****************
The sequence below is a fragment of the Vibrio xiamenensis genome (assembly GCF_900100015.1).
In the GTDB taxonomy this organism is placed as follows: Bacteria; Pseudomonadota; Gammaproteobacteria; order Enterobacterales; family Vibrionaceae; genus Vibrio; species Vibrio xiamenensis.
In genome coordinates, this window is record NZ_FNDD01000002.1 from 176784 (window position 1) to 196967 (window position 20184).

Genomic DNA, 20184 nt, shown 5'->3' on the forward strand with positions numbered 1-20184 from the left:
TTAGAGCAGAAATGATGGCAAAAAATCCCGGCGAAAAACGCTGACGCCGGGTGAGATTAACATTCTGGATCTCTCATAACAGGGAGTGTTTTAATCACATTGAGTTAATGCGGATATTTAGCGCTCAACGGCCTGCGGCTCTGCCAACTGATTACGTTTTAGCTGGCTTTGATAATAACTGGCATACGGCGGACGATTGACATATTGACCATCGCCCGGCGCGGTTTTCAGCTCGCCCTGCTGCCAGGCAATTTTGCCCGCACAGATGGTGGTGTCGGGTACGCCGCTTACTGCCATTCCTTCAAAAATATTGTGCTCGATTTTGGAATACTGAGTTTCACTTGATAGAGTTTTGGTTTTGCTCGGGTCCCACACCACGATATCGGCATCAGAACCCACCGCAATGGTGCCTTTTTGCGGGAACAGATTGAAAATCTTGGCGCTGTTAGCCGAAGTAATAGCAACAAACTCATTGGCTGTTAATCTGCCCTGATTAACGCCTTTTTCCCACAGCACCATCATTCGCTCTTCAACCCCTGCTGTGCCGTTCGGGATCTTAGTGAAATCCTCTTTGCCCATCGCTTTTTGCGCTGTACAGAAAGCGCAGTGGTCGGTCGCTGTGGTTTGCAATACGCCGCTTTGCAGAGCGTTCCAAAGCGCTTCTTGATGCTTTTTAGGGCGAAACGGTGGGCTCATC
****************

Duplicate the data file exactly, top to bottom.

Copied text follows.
The sequence below is a fragment of the Vibrio xiamenensis genome (assembly GCF_900100015.1).
In the GTDB taxonomy this organism is placed as follows: Bacteria; Pseudomonadota; Gammaproteobacteria; order Enterobacterales; family Vibrionaceae; genus Vibrio; species Vibrio xiamenensis.
In genome coordinates, this window is record NZ_FNDD01000002.1 from 176784 (window position 1) to 196967 (window position 20184).

Genomic DNA, 20184 nt, shown 5'->3' on the forward strand with positions numbered 1-20184 from the left:
TTAGAGCAGAAATGATGGCAAAAAATCCCGGCGAAAAACGCTGACGCCGGGTGAGATTAACATTCTGGATCTCTCATAACAGGGAGTGTTTTAATCACATTGAGTTAATGCGGATATTTAGCGCTCAACGGCCTGCGGCTCTGCCAACTGATTACGTTTTAGCTGGCTTTGATAATAACTGGCATACGGCGGACGATTGACATATTGACCATCGCCCGGCGCGGTTTTCAGCTCGCCCTGCTGCCAGGCAATTTTGCCCGCACAGATGGTGGTGTCGGGTACGCCGCTTACTGCCATTCCTTCAAAAATATTGTGCTCGATTTTGGAATACTGAGTTTCACTTGATAGAGTTTTGGTTTTGCTCGGGTCCCACACCACGATATCGGCATCAGAACCCACCGCAATGGTGCCTTTTTGCGGGAACAGATTGAAAATCTTGGCGCTGTTAGCCGAAGTAATAGCAACAAACTCATTGGCTGTTAATCTGCCCTGATTAACGCCTTTTTCCCACAGCACCATCATTCGCTCTTCAACCCCTGCTGTGCCGTTCGGGATCTTAGTGAAATCCTCTTTGCCCATCGCTTTTTGCGCTGTACAGAAAGCGCAGTGGTCGGTCGCTGTGGTTTGCAATACGCCGCTTTGCAGAGCGTTCCAAAGCGCTTCTTGATGCTTTTTAGGGCGAAACGGTGGGCTCATC